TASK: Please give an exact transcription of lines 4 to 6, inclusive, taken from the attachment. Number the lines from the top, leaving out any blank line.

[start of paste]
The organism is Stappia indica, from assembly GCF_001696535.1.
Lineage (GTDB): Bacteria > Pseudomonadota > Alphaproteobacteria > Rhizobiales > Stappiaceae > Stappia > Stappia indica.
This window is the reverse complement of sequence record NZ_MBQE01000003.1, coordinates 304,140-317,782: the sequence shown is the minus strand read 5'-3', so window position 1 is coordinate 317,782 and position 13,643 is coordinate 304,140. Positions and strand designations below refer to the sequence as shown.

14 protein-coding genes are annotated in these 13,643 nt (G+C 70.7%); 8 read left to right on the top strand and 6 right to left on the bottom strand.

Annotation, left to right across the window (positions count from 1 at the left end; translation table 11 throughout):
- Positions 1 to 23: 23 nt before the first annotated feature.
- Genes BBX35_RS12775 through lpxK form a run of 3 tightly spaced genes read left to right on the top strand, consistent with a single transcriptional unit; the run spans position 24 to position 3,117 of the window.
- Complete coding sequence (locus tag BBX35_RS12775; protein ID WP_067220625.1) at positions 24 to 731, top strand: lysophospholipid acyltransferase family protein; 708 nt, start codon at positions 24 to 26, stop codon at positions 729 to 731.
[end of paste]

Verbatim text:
14 protein-coding genes are annotated in these 13,643 nt (G+C 70.7%); 8 read left to right on the top strand and 6 right to left on the bottom strand.

Annotation, left to right across the window (positions count from 1 at the left end; translation table 11 throughout):
- Positions 1 to 23: 23 nt before the first annotated feature.